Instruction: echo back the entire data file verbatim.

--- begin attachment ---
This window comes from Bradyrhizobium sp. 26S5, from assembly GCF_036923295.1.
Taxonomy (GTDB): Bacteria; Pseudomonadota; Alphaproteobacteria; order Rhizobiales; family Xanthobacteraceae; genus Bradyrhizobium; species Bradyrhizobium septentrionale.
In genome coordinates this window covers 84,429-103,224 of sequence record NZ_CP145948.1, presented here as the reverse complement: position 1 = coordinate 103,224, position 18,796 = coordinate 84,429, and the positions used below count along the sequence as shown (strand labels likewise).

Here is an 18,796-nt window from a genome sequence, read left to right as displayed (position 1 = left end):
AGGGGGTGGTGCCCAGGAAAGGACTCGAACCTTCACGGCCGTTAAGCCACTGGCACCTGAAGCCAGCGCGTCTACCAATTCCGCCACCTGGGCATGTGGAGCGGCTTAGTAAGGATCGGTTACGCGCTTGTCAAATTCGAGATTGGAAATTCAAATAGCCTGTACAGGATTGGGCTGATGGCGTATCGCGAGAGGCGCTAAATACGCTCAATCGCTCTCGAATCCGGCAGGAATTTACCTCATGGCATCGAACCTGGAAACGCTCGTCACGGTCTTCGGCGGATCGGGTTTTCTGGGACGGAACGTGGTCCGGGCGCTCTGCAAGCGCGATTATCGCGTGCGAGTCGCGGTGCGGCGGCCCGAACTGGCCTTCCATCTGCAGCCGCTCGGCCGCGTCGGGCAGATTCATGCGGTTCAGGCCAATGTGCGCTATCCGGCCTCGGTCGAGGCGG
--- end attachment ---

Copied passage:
This window comes from Bradyrhizobium sp. 26S5, from assembly GCF_036923295.1.
Taxonomy (GTDB): Bacteria; Pseudomonadota; Alphaproteobacteria; order Rhizobiales; family Xanthobacteraceae; genus Bradyrhizobium; species Bradyrhizobium septentrionale.
In genome coordinates this window covers 84,429-103,224 of sequence record NZ_CP145948.1, presented here as the reverse complement: position 1 = coordinate 103,224, position 18,796 = coordinate 84,429, and the positions used below count along the sequence as shown (strand labels likewise).

Here is an 18,796-nt window from a genome sequence, read left to right as displayed (position 1 = left end):
AGGGGGTGGTGCCCAGGAAAGGACTCGAACCTTCACGGCCGTTAAGCCACTGGCACCTGAAGCCAGCGCGTCTACCAATTCCGCCACCTGGGCATGTGGAGCGGCTTAGTAAGGATCGGTTACGCGCTTGTCAAATTCGAGATTGGAAATTCAAATAGCCTGTACAGGATTGGGCTGATGGCGTATCGCGAGAGGCGCTAAATACGCTCAATCGCTCTCGAATCCGGCAGGAATTTACCTCATGGCATCGAACCTGGAAACGCTCGTCACGGTCTTCGGCGGATCGGGTTTTCTGGGACGGAACGTGGTCCGGGCGCTCTGCAAGCGCGATTATCGCGTGCGAGTCGCGGTGCGGCGGCCCGAACTGGCCTTCCATCTGCAGCCGCTCGGCCGCGTCGGGCAGATTCATGCGGTTCAGGCCAATGTGCGCTATCCGGCCTCGGTCGAGGCGG